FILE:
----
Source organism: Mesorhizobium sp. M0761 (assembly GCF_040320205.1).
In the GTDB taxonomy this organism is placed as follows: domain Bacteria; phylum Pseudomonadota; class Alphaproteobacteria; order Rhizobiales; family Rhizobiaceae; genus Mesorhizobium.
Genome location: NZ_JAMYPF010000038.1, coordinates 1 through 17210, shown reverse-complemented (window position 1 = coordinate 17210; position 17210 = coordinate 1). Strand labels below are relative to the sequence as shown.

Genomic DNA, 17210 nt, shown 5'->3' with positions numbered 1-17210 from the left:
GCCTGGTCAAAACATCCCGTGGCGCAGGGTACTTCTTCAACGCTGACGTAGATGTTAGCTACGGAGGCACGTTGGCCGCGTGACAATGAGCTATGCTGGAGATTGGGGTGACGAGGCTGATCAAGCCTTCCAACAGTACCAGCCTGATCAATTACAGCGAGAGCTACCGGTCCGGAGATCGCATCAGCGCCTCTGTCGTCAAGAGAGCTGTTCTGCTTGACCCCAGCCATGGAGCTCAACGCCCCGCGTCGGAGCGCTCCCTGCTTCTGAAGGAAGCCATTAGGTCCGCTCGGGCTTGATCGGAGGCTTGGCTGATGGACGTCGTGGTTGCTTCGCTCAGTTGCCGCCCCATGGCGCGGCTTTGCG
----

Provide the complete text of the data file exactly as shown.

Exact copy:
Source organism: Mesorhizobium sp. M0761 (assembly GCF_040320205.1).
In the GTDB taxonomy this organism is placed as follows: domain Bacteria; phylum Pseudomonadota; class Alphaproteobacteria; order Rhizobiales; family Rhizobiaceae; genus Mesorhizobium.
Genome location: NZ_JAMYPF010000038.1, coordinates 1 through 17210, shown reverse-complemented (window position 1 = coordinate 17210; position 17210 = coordinate 1). Strand labels below are relative to the sequence as shown.

Genomic DNA, 17210 nt, shown 5'->3' with positions numbered 1-17210 from the left:
GCCTGGTCAAAACATCCCGTGGCGCAGGGTACTTCTTCAACGCTGACGTAGATGTTAGCTACGGAGGCACGTTGGCCGCGTGACAATGAGCTATGCTGGAGATTGGGGTGACGAGGCTGATCAAGCCTTCCAACAGTACCAGCCTGATCAATTACAGCGAGAGCTACCGGTCCGGAGATCGCATCAGCGCCTCTGTCGTCAAGAGAGCTGTTCTGCTTGACCCCAGCCATGGAGCTCAACGCCCCGCGTCGGAGCGCTCCCTGCTTCTGAAGGAAGCCATTAGGTCCGCTCGGGCTTGATCGGAGGCTTGGCTGATGGACGTCGTGGTTGCTTCGCTCAGTTGCCGCCCCATGGCGCGGCTTTGCG